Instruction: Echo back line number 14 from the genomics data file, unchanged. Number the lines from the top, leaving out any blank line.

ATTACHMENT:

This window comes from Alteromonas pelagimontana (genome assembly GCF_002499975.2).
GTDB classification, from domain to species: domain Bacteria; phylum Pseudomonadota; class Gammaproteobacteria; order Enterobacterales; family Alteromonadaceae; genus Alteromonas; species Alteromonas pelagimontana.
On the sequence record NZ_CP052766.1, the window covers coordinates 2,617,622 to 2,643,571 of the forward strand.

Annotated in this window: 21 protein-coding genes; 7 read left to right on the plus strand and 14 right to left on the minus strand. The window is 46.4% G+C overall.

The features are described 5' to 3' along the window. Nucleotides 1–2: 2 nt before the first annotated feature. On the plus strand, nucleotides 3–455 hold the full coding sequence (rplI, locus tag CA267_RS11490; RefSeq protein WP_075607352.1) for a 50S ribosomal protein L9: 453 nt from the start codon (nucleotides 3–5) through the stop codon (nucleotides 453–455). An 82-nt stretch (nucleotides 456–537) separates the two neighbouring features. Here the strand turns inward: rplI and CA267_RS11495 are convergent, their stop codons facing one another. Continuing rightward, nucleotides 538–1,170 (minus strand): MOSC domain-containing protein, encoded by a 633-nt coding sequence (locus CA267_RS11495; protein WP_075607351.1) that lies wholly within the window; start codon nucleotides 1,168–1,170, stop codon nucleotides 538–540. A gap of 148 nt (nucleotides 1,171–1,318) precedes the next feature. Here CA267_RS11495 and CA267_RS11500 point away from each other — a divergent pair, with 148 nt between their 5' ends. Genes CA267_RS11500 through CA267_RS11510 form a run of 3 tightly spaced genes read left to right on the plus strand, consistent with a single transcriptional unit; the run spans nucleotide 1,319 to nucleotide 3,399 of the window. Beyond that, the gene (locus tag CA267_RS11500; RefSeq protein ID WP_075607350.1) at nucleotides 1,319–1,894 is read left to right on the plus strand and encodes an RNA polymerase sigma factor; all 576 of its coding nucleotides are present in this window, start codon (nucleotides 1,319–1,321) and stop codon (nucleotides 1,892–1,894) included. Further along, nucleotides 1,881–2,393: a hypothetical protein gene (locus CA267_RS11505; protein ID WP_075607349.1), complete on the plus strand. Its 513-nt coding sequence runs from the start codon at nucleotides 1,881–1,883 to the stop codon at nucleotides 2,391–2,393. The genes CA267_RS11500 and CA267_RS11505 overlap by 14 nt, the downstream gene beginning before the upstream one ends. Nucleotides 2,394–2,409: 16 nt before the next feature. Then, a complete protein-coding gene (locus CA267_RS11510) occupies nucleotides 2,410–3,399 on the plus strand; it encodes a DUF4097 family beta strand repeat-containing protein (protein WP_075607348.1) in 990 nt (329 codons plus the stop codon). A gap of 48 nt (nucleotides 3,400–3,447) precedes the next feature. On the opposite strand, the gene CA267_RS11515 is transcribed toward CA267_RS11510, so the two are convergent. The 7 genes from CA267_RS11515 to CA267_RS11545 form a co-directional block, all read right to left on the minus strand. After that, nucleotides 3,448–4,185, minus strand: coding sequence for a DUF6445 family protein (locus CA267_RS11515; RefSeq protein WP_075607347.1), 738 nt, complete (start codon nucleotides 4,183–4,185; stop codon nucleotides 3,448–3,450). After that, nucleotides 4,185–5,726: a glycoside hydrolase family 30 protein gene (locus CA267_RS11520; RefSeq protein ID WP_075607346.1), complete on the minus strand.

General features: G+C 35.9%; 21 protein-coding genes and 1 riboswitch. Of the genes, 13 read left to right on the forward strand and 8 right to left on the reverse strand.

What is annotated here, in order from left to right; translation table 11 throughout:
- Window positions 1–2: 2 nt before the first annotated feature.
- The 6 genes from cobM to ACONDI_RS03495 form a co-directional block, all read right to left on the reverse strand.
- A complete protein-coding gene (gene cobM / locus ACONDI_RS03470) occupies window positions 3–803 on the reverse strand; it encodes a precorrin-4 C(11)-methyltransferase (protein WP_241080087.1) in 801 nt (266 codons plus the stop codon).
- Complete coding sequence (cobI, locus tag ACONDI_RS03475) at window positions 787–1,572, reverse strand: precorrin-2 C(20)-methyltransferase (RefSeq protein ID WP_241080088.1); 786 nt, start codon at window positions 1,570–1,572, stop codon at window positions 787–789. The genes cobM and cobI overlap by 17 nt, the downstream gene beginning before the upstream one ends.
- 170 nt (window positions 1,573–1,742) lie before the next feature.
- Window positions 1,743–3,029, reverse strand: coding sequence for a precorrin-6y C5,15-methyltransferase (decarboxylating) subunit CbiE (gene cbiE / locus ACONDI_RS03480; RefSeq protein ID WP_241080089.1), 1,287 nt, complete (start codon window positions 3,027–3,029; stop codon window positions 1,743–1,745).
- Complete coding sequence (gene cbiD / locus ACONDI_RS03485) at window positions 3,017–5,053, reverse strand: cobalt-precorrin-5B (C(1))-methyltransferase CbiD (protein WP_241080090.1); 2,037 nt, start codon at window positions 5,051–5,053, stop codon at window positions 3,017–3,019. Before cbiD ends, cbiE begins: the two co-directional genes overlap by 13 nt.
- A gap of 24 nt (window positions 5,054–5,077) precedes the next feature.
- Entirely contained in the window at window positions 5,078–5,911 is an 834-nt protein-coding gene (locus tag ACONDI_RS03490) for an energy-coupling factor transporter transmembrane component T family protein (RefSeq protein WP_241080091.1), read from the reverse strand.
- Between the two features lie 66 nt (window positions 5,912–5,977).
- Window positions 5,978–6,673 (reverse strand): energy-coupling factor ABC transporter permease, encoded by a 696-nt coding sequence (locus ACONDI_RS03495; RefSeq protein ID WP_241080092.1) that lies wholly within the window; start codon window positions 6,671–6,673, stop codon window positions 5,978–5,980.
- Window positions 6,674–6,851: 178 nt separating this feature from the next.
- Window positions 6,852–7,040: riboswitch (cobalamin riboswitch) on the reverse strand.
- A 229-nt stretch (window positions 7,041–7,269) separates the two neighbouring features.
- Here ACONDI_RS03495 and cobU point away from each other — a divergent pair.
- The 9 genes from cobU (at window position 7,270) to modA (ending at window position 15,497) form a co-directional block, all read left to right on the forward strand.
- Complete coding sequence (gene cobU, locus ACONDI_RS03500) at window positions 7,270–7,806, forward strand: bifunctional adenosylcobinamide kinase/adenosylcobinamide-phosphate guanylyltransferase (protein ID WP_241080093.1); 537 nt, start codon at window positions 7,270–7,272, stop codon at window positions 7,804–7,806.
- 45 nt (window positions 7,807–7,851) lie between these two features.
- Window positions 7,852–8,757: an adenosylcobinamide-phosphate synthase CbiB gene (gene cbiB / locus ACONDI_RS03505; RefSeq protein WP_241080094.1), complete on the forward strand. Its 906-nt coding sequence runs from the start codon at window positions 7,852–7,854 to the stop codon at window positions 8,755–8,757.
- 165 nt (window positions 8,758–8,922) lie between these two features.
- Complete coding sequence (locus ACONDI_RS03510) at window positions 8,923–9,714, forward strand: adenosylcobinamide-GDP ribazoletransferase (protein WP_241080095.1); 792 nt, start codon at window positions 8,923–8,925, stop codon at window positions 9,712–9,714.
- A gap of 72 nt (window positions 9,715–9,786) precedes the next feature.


- Complete coding sequence (gene cbiD / locus ACONDI_RS03485) at window positions 3,017–5,053, reverse strand: cobalt-precorrin-5B (C(1))-methyltransferase CbiD (protein WP_241080090.1); 2,037 nt, start codon at window positions 5,051–5,053, stop codon at window positions 3,017–3,019. Before cbiD ends, cbiE begins: the two co-directional genes overlap by 13 nt.